Experience Benefits and Firm Organization

Ingela Alger 1 , 1 , Ching-to Albert Ma 2 , 2  and Regis Renault 3 , 3
  • 1 Toulouse School of Economics and Carleton University
  • 2 Boston University
  • 3 Universite de Cergy-Pontoise

Abstract

A principal needs a worker for the production of a good. The worker can be hired as an internal agent, or an external agent under a contract. These two organizational modes correspond to in-house production and outsourcing, respectively. In each case, the agent earns experience benefits: future monetary returns from managing production, reputation, and enjoyment. The principal would like to extract experience benefits, and can do so when production is outsourced. However, the external agent earns information rent from private information about production costs. The principal cannot fully extract experience benefits when production is in-house because the internal agent must be provided with a minimum income, although the principal has full information on production costs. Our theory proposes a new trade-off, one between information rent under outsourcing and experience rent under in-house production. The principal chooses outsourcing when experience benefits are high, but her organizational choice may be socially inefficient.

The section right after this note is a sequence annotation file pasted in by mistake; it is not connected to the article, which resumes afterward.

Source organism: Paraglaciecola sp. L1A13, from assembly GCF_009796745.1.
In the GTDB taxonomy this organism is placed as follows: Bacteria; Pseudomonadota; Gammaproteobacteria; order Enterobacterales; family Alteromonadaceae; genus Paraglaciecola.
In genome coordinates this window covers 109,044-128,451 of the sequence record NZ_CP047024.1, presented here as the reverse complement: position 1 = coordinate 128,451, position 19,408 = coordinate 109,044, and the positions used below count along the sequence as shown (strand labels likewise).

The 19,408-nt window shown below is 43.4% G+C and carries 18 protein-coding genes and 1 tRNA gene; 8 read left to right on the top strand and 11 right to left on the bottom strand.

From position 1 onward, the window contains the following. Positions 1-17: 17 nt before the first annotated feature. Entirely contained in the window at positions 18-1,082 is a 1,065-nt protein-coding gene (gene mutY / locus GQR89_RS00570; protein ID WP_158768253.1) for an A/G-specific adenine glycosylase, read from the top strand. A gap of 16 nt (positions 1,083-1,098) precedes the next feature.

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The B.E. Journal of Economic Analysis & Policy (BEJEAP) is an international forum for scholarship that employs microeconomics to analyze issues in business, consumer behavior and public policy. Topics include the interaction of firms, the functioning of markets, the effects of domestic and international policy and the design of organizations and institutions.

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